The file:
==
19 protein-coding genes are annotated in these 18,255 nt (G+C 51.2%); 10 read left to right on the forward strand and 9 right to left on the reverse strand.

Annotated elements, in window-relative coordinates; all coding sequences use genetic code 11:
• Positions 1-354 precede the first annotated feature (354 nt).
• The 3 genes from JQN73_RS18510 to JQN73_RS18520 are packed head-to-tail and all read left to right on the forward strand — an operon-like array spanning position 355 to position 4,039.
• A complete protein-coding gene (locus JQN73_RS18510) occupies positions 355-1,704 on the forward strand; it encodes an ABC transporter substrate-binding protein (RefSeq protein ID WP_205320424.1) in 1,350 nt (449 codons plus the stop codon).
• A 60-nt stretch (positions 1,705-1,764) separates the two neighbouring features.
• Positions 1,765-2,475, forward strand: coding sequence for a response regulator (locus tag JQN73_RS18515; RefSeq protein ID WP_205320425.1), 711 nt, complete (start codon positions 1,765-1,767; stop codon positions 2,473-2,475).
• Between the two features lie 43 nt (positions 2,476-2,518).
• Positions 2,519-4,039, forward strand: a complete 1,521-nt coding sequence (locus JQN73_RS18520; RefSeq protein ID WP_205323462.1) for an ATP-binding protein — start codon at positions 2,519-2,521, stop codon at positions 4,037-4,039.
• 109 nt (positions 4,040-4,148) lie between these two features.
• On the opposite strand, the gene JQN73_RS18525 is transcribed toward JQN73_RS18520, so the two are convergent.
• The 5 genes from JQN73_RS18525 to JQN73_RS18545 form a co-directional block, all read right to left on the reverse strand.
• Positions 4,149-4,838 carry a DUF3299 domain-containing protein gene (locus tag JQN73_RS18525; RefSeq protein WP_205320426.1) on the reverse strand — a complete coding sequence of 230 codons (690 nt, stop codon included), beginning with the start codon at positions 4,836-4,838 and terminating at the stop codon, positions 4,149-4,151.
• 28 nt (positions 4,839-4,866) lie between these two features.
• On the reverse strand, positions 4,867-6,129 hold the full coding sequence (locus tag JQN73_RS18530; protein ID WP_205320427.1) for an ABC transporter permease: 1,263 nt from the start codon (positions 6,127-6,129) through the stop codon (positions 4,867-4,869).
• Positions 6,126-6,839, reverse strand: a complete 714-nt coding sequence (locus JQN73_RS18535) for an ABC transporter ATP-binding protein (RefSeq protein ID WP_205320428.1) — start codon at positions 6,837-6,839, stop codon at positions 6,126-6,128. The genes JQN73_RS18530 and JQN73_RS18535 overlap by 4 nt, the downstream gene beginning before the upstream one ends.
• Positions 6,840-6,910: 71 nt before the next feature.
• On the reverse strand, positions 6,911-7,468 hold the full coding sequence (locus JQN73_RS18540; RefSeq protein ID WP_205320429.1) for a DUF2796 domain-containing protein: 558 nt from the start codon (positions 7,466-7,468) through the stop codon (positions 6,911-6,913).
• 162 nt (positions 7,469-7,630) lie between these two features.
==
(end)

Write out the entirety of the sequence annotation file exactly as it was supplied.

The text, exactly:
19 protein-coding genes are annotated in these 18,255 nt (G+C 51.2%); 10 read left to right on the forward strand and 9 right to left on the reverse strand.

Annotated elements, in window-relative coordinates; all coding sequences use genetic code 11:
• Positions 1-354 precede the first annotated feature (354 nt).
• The 3 genes from JQN73_RS18510 to JQN73_RS18520 are packed head-to-tail and all read left to right on the forward strand — an operon-like array spanning position 355 to position 4,039.
• A complete protein-coding gene (locus JQN73_RS18510) occupies positions 355-1,704 on the forward strand; it encodes an ABC transporter substrate-binding protein (RefSeq protein ID WP_205320424.1) in 1,350 nt (449 codons plus the stop codon).
• A 60-nt stretch (positions 1,705-1,764) separates the two neighbouring features.
• Positions 1,765-2,475, forward strand: coding sequence for a response regulator (locus tag JQN73_RS18515; RefSeq protein ID WP_205320425.1), 711 nt, complete (start codon positions 1,765-1,767; stop codon positions 2,473-2,475).
• Between the two features lie 43 nt (positions 2,476-2,518).
• Positions 2,519-4,039, forward strand: a complete 1,521-nt coding sequence (locus JQN73_RS18520; RefSeq protein ID WP_205323462.1) for an ATP-binding protein — start codon at positions 2,519-2,521, stop codon at positions 4,037-4,039.
• 109 nt (positions 4,040-4,148) lie between these two features.
• On the opposite strand, the gene JQN73_RS18525 is transcribed toward JQN73_RS18520, so the two are convergent.
• The 5 genes from JQN73_RS18525 to JQN73_RS18545 form a co-directional block, all read right to left on the reverse strand.
• Positions 4,149-4,838 carry a DUF3299 domain-containing protein gene (locus tag JQN73_RS18525; RefSeq protein WP_205320426.1) on the reverse strand — a complete coding sequence of 230 codons (690 nt, stop codon included), beginning with the start codon at positions 4,836-4,838 and terminating at the stop codon, positions 4,149-4,151.
• 28 nt (positions 4,839-4,866) lie between these two features.
• On the reverse strand, positions 4,867-6,129 hold the full coding sequence (locus tag JQN73_RS18530; protein ID WP_205320427.1) for an ABC transporter permease: 1,263 nt from the start codon (positions 6,127-6,129) through the stop codon (positions 4,867-4,869).
• Positions 6,126-6,839, reverse strand: a complete 714-nt coding sequence (locus JQN73_RS18535) for an ABC transporter ATP-binding protein (RefSeq protein ID WP_205320428.1) — start codon at positions 6,837-6,839, stop codon at positions 6,126-6,128. The genes JQN73_RS18530 and JQN73_RS18535 overlap by 4 nt, the downstream gene beginning before the upstream one ends.
• Positions 6,840-6,910: 71 nt before the next feature.
• On the reverse strand, positions 6,911-7,468 hold the full coding sequence (locus JQN73_RS18540; RefSeq protein ID WP_205320429.1) for a DUF2796 domain-containing protein: 558 nt from the start codon (positions 7,466-7,468) through the stop codon (positions 6,911-6,913).
• 162 nt (positions 7,469-7,630) lie between these two features.